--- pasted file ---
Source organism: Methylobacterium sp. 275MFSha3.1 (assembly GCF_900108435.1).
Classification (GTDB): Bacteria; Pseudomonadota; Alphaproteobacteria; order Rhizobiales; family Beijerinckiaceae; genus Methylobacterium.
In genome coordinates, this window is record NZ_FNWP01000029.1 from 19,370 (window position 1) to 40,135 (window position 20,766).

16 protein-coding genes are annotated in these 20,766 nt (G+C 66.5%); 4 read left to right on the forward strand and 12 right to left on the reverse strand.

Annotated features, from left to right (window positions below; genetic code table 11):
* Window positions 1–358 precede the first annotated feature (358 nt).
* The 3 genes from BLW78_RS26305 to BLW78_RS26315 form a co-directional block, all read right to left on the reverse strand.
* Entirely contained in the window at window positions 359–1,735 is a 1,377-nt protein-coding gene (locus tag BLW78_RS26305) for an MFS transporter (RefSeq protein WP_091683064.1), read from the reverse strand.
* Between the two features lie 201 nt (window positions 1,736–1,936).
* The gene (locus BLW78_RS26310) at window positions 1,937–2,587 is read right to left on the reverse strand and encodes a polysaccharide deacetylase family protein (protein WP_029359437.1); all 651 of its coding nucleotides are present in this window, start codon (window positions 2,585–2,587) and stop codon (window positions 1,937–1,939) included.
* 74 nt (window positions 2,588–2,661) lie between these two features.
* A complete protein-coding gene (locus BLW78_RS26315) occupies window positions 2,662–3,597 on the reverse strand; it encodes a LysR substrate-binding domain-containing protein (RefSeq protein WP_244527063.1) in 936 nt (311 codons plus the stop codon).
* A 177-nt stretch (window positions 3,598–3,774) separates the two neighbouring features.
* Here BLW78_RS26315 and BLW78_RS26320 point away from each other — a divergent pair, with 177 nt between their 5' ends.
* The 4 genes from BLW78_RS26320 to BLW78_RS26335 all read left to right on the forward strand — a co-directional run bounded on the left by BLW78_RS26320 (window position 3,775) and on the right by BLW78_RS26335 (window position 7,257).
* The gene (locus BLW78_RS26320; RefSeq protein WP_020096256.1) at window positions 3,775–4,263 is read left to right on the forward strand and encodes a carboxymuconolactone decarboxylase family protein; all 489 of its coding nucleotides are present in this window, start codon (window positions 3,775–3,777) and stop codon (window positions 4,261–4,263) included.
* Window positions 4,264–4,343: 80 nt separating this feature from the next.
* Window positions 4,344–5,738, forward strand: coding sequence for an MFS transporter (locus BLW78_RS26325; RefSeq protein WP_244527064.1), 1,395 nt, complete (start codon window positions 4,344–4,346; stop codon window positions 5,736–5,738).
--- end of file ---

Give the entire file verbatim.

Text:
Source organism: Methylobacterium sp. 275MFSha3.1 (assembly GCF_900108435.1).
Classification (GTDB): Bacteria; Pseudomonadota; Alphaproteobacteria; order Rhizobiales; family Beijerinckiaceae; genus Methylobacterium.
In genome coordinates, this window is record NZ_FNWP01000029.1 from 19,370 (window position 1) to 40,135 (window position 20,766).

16 protein-coding genes are annotated in these 20,766 nt (G+C 66.5%); 4 read left to right on the forward strand and 12 right to left on the reverse strand.

Annotated features, from left to right (window positions below; genetic code table 11):
* Window positions 1–358 precede the first annotated feature (358 nt).
* The 3 genes from BLW78_RS26305 to BLW78_RS26315 form a co-directional block, all read right to left on the reverse strand.
* Entirely contained in the window at window positions 359–1,735 is a 1,377-nt protein-coding gene (locus tag BLW78_RS26305) for an MFS transporter (RefSeq protein WP_091683064.1), read from the reverse strand.
* Between the two features lie 201 nt (window positions 1,736–1,936).
* The gene (locus BLW78_RS26310) at window positions 1,937–2,587 is read right to left on the reverse strand and encodes a polysaccharide deacetylase family protein (protein WP_029359437.1); all 651 of its coding nucleotides are present in this window, start codon (window positions 2,585–2,587) and stop codon (window positions 1,937–1,939) included.
* 74 nt (window positions 2,588–2,661) lie between these two features.
* A complete protein-coding gene (locus BLW78_RS26315) occupies window positions 2,662–3,597 on the reverse strand; it encodes a LysR substrate-binding domain-containing protein (RefSeq protein WP_244527063.1) in 936 nt (311 codons plus the stop codon).
* A 177-nt stretch (window positions 3,598–3,774) separates the two neighbouring features.
* Here BLW78_RS26315 and BLW78_RS26320 point away from each other — a divergent pair, with 177 nt between their 5' ends.
* The 4 genes from BLW78_RS26320 to BLW78_RS26335 all read left to right on the forward strand — a co-directional run bounded on the left by BLW78_RS26320 (window position 3,775) and on the right by BLW78_RS26335 (window position 7,257).
* The gene (locus BLW78_RS26320; RefSeq protein WP_020096256.1) at window positions 3,775–4,263 is read left to right on the forward strand and encodes a carboxymuconolactone decarboxylase family protein; all 489 of its coding nucleotides are present in this window, start codon (window positions 3,775–3,777) and stop codon (window positions 4,261–4,263) included.
* Window positions 4,264–4,343: 80 nt separating this feature from the next.
* Window positions 4,344–5,738, forward strand: coding sequence for an MFS transporter (locus BLW78_RS26325; RefSeq protein WP_244527064.1), 1,395 nt, complete (start codon window positions 4,344–4,346; stop codon window positions 5,736–5,738).